Evening of song, poetry in SF hails Bonifacio’s birth anniversary

/ 01:08 PM November 20, 2014

Renowned soprano Evelyn Mandac at “Alay Kay Bonifacio,” accompanied by pianist Judy Lee. CONTRIBUTED PHOTO

SAN FRANCISCO – Renowned soprano Evelyn Mandac, classical guitarist Theresa Calpotura and Philippine Studies students from City College of San Francisco treated the Filipino-American community to a night of poetry and song in celebration of revolutionary hero Andres Bonifacio’s November 30,1863 birthday.

A standing-room-only audience attending the touching “Alay Kay Bonifacio” tribute on November 14 at the Philippine Folklife Museum at the Philippine Center Building on Sutter Street.


During a grand performance, New York soprano Evelyn Mandac gave a heart-tugging rendition of the patriotic song, Kundiman, written by Jose Rizal, the Philippine National Hero so admired by co-patriot Bonifaco. Judy Lee provided the piano accompaniment.

A student soprano in the audience, who sang the same piece elsewhere but is not of Filipino ancestry, acknowledged the depth of sentiment she still has to reach, which Mandac claimed with much ease and feeling.


Mandac delivered nationalist composer Lucio San Pedro’s song, Sa Ugoy ng Duyan (To the Rocking of the Cradle)–about a child’s longing for a mother–with such poignancy that it was easy to conflate the sentiment towards motherhood with that towards the motherland.

A rousing encore of Lulay, a folk tune rearranged by composer Minda Azarcon, ended a very fine tribute to a great hero, Andres Bonifacio.

Honorable life

To live an honorable life (kagalang-galang) and perform good deeds (kawang gawa) was Andres Bonifacio’s message to the fledging Katipunan secret society he and other compatriots founded in 1892 to support, protect and promote the idea of freedom from Spanish colonial rule in the Philippines.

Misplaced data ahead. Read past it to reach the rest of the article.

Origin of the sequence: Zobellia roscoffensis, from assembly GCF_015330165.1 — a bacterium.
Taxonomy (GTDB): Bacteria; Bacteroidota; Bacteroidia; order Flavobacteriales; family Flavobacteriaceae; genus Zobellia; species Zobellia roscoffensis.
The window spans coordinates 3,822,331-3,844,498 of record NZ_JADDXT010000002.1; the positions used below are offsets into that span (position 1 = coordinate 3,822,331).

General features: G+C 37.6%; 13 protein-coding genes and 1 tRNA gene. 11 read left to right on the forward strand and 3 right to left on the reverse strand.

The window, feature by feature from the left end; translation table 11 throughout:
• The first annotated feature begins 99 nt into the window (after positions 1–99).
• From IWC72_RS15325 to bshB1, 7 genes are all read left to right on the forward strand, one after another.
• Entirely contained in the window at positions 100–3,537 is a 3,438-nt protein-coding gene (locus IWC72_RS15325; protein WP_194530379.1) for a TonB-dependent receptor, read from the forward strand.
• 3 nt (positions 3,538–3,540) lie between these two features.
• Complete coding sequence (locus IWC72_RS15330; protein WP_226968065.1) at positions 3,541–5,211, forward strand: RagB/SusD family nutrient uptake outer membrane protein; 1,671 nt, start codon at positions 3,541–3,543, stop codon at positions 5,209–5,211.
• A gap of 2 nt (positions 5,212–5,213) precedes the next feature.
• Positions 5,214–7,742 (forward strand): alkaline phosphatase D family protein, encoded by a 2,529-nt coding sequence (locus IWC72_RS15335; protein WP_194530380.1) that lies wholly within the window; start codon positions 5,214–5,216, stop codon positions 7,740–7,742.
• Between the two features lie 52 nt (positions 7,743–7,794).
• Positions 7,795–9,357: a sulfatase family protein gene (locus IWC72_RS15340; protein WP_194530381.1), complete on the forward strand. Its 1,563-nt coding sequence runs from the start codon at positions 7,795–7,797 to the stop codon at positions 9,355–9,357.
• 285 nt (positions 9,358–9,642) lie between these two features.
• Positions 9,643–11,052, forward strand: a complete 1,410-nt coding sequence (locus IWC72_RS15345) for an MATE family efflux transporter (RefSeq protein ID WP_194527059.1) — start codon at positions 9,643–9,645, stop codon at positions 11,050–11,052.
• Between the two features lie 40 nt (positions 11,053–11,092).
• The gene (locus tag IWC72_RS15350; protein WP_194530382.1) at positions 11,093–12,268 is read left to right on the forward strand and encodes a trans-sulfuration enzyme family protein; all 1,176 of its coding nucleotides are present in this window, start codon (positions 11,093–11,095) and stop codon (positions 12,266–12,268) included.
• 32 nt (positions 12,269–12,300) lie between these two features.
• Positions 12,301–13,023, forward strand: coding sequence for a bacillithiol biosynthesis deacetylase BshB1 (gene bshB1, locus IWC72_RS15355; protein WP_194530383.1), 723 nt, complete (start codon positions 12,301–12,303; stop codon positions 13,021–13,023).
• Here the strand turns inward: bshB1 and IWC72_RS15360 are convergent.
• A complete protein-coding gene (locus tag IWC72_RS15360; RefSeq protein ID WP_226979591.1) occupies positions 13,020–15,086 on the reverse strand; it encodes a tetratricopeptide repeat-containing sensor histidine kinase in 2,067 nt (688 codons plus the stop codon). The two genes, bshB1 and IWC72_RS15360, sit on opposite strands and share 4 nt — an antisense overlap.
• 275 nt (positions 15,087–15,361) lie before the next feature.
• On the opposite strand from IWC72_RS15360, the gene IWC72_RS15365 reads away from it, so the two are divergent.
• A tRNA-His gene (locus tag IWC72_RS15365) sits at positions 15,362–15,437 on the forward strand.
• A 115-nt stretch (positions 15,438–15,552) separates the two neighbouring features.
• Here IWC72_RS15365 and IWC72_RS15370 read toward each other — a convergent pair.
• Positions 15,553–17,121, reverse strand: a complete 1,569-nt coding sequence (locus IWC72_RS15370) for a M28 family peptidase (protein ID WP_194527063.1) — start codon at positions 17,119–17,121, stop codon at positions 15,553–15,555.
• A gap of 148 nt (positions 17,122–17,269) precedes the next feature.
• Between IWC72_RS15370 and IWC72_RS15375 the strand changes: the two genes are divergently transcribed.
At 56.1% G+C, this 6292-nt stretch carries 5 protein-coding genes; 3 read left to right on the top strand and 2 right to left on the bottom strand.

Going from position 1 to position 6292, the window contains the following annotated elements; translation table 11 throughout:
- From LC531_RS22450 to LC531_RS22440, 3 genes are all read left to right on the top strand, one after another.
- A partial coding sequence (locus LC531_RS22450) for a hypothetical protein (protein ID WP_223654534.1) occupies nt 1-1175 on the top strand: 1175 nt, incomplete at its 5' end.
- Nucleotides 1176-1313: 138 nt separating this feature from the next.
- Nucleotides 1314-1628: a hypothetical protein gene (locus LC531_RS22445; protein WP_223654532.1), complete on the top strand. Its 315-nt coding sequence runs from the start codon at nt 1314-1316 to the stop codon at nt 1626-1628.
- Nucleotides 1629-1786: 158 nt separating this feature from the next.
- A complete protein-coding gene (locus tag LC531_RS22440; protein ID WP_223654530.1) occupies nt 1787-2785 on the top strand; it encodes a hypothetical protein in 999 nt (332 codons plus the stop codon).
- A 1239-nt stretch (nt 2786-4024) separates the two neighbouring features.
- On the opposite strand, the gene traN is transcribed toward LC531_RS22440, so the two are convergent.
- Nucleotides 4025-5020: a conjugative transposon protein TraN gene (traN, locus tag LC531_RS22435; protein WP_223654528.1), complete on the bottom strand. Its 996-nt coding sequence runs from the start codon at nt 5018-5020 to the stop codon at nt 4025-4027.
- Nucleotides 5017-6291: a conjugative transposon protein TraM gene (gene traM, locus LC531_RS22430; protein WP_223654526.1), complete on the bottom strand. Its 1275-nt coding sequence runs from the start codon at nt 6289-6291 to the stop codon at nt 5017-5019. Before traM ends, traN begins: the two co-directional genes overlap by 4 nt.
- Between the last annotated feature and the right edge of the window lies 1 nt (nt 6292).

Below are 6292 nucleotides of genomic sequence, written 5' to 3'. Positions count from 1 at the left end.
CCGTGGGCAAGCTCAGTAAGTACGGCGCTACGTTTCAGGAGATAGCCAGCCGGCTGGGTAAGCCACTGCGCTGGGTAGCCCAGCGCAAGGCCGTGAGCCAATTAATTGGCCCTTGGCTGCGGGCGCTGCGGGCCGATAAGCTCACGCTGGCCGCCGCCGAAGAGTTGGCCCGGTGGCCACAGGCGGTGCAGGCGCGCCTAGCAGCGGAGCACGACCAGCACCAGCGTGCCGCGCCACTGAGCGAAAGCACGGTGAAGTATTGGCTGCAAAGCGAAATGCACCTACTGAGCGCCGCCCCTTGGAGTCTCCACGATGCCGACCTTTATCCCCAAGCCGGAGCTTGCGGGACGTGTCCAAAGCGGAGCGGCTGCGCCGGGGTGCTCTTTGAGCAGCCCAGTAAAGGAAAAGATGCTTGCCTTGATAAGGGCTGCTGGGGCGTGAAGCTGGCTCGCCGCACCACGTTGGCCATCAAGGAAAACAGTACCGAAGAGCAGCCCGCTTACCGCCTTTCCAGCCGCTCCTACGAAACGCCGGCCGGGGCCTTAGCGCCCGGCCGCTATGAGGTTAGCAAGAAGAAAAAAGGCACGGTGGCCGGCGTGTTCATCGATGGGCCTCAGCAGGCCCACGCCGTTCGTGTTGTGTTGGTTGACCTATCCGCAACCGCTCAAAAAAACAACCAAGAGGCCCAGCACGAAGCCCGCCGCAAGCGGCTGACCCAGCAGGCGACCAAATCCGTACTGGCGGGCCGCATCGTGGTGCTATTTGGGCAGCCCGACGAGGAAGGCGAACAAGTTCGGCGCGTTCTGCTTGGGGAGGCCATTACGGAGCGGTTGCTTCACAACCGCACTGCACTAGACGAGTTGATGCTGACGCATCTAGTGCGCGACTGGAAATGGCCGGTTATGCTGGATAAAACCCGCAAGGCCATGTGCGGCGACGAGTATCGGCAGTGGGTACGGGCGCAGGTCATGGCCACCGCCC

For this occasion, the museum displayed a Bonifacio panel featuring his (only) known official portrait, a small version of his iconic, defiant pose to signal the uprising in Pugad Lawin, and the emblems of the Katipunan—“the loftiest and honorable association of the children of the motherland (Kataas-taasang Kagalang-galangang Katipunan ng Mga Anak ng Bayan).”


Classical guitarist Theresa Calpotura performing at “Alay Kay Bonifacio.” CONTRIBUTED PHOTO

On the walls of the museum are wood bass reliefs of the history of the Philippines that visually converge at the center on the portrait of Rizal and his martyrdom at Bagumbayan (Luneta) in front of a Spanish firing squad. The museum reminds Filipinos there is no shortage of heroism and, on this particular evening, no shortage of artistry in song, music and poetry.

Dan de la Cruz, president of the Philippine Folklife Museum Foundation, opened the program, which began with a welcome and invocation by Deputy Consul-General Jaime Ramon T. Ascalon (Consul General Henry S. Bensurto, an expert on South China maritime policy was in Manila).


First republic in Asia

Ascalon reminded the audience about Bonifacio’s role in the development of the modern Philippine Republic. The Katipunan revolt sparked the inevitable emergence of a new nation, the first to free itself from colonial rule in Asia, and the first to establish a republic.

Museum Director of Operations Lydia S. de la Cruz explained the various pieces on the walls and in display cases, urging the audience to use the museum as resource for the San Francisco community to discover the rich history of the Philippines.